Ten African countries have faced the highest levels of poverty on the continent, a United Nations Economic Commission for Africa (UNECA) official has said.
Burundi, Somalia, Madagascar, South Sudan, the Central African Republic, Malawi, the Democratic Republic of the Congo, Guinea-Bissau, Mozambique and Zambia are the countries facing the highest burden of poverty in Africa, UNECA Deputy Executive Secretary and Chief Economist Hanan Morsy told the 55th session of the UNECA Conference of African Ministers of Finance, Planning and Economic Development on Tuesday in Addis Ababa, the capital of Ethiopia.
Citing research conducted by the UNECA, Morsy said in each of the 10 countries between 60 percent and 82 percent of the population is poor.
Based on the research, Morsy said, the UNECA estimates that households in Africa spend up to 40 percent of their income on food, and the impact of global crises has hit the poorest households in Africa severely.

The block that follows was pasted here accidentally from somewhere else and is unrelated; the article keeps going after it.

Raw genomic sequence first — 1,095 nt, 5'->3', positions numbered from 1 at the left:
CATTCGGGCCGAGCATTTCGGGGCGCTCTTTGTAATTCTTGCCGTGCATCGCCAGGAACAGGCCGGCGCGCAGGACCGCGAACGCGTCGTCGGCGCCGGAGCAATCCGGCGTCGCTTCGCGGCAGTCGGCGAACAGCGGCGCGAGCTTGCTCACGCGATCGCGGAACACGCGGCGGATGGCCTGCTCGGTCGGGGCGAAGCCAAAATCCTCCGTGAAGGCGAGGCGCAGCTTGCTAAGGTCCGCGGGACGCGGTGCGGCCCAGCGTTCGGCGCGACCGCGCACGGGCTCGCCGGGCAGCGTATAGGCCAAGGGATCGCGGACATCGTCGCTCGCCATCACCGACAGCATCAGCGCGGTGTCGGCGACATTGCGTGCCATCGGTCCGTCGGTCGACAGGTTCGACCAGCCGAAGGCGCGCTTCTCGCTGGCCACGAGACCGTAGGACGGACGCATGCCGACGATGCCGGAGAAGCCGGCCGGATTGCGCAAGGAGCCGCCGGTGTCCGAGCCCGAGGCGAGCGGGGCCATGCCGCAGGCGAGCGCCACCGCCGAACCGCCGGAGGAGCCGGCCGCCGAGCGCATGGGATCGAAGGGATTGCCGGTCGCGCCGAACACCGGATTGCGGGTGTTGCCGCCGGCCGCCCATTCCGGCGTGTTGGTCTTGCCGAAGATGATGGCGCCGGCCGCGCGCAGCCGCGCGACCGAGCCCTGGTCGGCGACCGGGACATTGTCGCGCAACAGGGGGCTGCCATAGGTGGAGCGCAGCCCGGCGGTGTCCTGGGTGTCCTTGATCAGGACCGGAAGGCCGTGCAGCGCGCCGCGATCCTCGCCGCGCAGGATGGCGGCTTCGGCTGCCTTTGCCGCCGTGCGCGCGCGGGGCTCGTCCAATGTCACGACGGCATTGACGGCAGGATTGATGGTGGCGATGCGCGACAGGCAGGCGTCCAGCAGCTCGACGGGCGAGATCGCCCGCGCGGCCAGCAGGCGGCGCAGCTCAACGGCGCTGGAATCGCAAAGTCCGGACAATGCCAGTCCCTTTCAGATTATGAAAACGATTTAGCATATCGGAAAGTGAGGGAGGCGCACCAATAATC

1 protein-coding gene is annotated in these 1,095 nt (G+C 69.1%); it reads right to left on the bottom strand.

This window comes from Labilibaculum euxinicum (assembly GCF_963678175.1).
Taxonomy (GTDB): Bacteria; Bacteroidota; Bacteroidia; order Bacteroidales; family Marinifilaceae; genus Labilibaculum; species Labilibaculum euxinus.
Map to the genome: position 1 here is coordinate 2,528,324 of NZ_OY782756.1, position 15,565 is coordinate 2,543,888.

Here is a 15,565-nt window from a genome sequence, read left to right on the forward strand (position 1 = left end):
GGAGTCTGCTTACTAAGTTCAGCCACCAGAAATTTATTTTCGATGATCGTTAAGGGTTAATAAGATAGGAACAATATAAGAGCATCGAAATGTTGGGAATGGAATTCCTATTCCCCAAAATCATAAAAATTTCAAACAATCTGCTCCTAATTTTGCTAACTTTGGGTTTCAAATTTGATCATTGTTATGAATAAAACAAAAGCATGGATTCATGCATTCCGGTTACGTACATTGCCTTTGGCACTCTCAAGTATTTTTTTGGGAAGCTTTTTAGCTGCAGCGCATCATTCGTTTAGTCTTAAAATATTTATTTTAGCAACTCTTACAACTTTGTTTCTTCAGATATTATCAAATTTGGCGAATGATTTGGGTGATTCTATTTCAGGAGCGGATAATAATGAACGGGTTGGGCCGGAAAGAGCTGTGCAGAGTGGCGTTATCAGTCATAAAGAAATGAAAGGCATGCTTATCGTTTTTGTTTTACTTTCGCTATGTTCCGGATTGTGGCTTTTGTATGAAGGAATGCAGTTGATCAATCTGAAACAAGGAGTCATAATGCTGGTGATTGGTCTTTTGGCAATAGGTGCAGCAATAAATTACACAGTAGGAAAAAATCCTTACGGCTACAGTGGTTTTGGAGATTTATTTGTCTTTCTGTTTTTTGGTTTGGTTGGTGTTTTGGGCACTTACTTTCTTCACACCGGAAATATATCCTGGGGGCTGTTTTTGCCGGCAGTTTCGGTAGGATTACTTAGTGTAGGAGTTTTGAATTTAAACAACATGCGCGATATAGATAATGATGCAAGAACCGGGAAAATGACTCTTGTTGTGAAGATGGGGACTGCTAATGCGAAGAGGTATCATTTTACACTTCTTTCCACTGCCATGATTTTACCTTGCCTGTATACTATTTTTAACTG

“A staggering 310 million Africans experienced some form of food insecurity and 6 million Africans faced extreme hunger in 2022,” she noted.
Morsy told the two-day conference that there were significant levels of poverty and inequality in Africa even before recent global crises but now poverty has worsened, and inequality has widened.
“Today, 546 million people are still living in poverty, which is an increase of 74 percent since 1990,” she said.
“Global shocks have ripple effects on the poor in Africa through inflation, which, in 2022, stood at 12.3 percent, which was much higher than the world average of 6.7 percent,” Morsy noted.